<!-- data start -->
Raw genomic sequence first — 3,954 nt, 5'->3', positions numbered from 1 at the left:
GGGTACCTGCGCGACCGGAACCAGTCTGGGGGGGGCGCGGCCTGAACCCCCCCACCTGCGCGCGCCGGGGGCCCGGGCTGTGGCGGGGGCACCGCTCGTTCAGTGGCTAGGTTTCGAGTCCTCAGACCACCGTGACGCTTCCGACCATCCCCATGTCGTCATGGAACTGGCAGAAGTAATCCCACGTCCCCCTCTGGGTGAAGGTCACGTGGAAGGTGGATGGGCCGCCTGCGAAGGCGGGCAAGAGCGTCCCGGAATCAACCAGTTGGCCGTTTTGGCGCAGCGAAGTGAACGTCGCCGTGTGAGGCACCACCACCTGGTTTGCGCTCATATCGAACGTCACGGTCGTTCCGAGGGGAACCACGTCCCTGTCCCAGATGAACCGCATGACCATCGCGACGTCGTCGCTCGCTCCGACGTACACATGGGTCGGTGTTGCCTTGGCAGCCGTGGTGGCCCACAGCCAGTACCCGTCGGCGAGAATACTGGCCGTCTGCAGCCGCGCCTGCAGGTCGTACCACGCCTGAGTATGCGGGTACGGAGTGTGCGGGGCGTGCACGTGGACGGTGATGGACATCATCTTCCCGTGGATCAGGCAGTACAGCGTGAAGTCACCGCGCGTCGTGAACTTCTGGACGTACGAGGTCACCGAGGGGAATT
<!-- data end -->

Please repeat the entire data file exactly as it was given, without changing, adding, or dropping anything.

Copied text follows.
Raw genomic sequence first — 3,954 nt, 5'->3', positions numbered from 1 at the left:
GGGTACCTGCGCGACCGGAACCAGTCTGGGGGGGGCGCGGCCTGAACCCCCCCACCTGCGCGCGCCGGGGGCCCGGGCTGTGGCGGGGGCACCGCTCGTTCAGTGGCTAGGTTTCGAGTCCTCAGACCACCGTGACGCTTCCGACCATCCCCATGTCGTCATGGAACTGGCAGAAGTAATCCCACGTCCCCCTCTGGGTGAAGGTCACGTGGAAGGTGGATGGGCCGCCTGCGAAGGCGGGCAAGAGCGTCCCGGAATCAACCAGTTGGCCGTTTTGGCGCAGCGAAGTGAACGTCGCCGTGTGAGGCACCACCACCTGGTTTGCGCTCATATCGAACGTCACGGTCGTTCCGAGGGGAACCACGTCCCTGTCCCAGATGAACCGCATGACCATCGCGACGTCGTCGCTCGCTCCGACGTACACATGGGTCGGTGTTGCCTTGGCAGCCGTGGTGGCCCACAGCCAGTACCCGTCGGCGAGAATACTGGCCGTCTGCAGCCGCGCCTGCAGGTCGTACCACGCCTGAGTATGCGGGTACGGAGTGTGCGGGGCGTGCACGTGGACGGTGATGGACATCATCTTCCCGTGGATCAGGCAGTACAGCGTGAAGTCACCGCGCGTCGTGAACTTCTGGACGTACGAGGTCACCGAGGGGAATT